Campaigners launch manifesto for low income taxpayers

The Low Incomes Tax Reform Group (LITRG) has published a manifesto setting out the agenda the Group would like the next government to pursue for taxpayers on low incomes.

LITRG’s 19 recommendations (see below) are aimed at making the tax system easier for unrepresented taxpayers to understand and navigate, whether they are on PAYE or in self-assessment. The overriding theme is that those who cannot afford to pay for tax advice should receive clear guidance and that they are not prejudiced by:

  • disproportionate “red tape” caused for example by a lack of joined-up working between government departments;
  • impossible barriers to compliance, such as a fast-paced digital agenda without adequate support or alternatives for those left behind or
  • falling through the gaps between the tax and benefit systems created by policymakers who do not consider people’s position in the round.

LITRG’s Chairman, Anthony Thomas, explained:

“Many people on a low income actually have quite complex tax affairs. Partly this is the inherent complexity of tax legislation, but it is also down to the way that the taxation system is administered. When things go wrong for this population, the consequences can be catastrophic from a financial point of view, leading to debt and the risk of significant health issues arising from the stress and anxiety caused.”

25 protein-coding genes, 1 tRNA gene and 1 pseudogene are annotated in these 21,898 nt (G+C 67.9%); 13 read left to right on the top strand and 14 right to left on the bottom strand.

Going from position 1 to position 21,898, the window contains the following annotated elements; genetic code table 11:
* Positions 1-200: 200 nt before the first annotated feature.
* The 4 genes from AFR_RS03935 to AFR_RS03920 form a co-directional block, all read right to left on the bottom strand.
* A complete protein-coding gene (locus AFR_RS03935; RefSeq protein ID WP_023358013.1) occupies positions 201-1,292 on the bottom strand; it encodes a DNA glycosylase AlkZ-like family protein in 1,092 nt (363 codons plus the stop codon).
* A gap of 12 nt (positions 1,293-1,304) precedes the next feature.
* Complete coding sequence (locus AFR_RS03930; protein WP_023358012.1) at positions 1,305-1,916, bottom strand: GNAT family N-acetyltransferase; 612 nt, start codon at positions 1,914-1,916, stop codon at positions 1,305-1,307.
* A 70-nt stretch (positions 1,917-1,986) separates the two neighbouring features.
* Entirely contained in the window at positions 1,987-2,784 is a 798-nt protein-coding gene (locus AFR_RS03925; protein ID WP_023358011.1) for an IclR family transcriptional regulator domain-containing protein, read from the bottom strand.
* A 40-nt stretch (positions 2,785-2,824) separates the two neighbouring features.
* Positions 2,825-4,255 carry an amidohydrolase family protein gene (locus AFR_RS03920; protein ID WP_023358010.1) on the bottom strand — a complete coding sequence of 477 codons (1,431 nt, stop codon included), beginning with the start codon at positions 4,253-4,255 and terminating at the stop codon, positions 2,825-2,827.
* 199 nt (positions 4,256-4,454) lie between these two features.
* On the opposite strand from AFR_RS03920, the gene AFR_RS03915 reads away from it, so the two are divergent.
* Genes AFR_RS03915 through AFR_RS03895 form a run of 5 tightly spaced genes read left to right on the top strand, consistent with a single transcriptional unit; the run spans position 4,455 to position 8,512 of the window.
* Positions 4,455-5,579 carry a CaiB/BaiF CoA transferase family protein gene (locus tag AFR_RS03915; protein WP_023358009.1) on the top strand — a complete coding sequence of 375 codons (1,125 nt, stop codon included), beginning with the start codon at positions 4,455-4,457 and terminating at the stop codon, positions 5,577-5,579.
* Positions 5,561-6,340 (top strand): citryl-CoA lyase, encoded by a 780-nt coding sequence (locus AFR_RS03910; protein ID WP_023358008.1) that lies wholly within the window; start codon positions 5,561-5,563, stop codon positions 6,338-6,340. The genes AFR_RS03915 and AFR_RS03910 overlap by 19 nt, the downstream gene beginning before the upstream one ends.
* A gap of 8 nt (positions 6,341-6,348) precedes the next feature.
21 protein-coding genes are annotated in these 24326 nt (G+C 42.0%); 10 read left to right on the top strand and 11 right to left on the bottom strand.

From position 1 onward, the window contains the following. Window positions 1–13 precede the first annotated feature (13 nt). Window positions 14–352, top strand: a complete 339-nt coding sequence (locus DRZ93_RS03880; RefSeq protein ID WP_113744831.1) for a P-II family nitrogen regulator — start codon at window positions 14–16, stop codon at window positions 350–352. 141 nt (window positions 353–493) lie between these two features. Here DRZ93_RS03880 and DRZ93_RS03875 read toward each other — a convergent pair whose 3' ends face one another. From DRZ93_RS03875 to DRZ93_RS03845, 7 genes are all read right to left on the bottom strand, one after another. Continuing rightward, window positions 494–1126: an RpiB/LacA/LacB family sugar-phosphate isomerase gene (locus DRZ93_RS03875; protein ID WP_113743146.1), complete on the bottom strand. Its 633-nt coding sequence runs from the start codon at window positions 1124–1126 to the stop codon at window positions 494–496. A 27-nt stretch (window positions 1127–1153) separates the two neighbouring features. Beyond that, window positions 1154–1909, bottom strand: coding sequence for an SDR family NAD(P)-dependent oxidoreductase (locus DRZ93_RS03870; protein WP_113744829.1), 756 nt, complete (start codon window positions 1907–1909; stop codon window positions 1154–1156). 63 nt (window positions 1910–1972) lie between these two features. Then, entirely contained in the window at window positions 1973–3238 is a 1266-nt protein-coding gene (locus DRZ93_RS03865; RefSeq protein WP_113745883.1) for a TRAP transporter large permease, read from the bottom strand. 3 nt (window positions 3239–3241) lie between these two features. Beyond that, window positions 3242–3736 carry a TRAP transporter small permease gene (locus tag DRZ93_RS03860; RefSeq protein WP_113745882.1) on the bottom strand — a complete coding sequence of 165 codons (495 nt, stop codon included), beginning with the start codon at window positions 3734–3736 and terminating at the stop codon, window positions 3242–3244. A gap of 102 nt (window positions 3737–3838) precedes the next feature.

LITRG see their agenda as something that can be taken up by the next government, whatever its political colours. LITRG Technical Director Robin Williamson said:

“These should not be politically contentious recommendations. Whoever the ministers are at the Treasury and DWP in the next Parliament, we are hopeful that they will be able to sign up to concepts as uncontroversial as decent, understandable guidance for taxpayers and recognition of how the tax and benefits systems interact with each other. Some of our proposals will have initial costs, but these will generally be small and we believe they will be counterbalanced by making it easier for taxpayers to comply with their obligations and meet HMRC’s requirements.”

  • Particular reforms LITRG are asking the Government to consider include:
  • Developing unified tax coding notices so tax is deducted more accurately from people with more than one income source;
  • Operating PAYE on the state pension;
  • Increasing the Universal Credit work allowance alongside the income tax personal allowance so more low paid workers benefit from increased work incentives;
  • Changes to Universal Credit treatment for the self-employed to give them parity with employed claimants;
  • A full scale review of the rules on travel and subsistence expenses that currently make it difficult for low-paid agency workers to claim the tax relief due to them;
  • Expanding efforts to educate the public on tax and other finance issues, including in schools.

Notes to editors:

1.       Summary of LITRG’s recommendations

Improve the PAYE system to bring greater clarity and accuracy for taxpayers, and lower administrative costs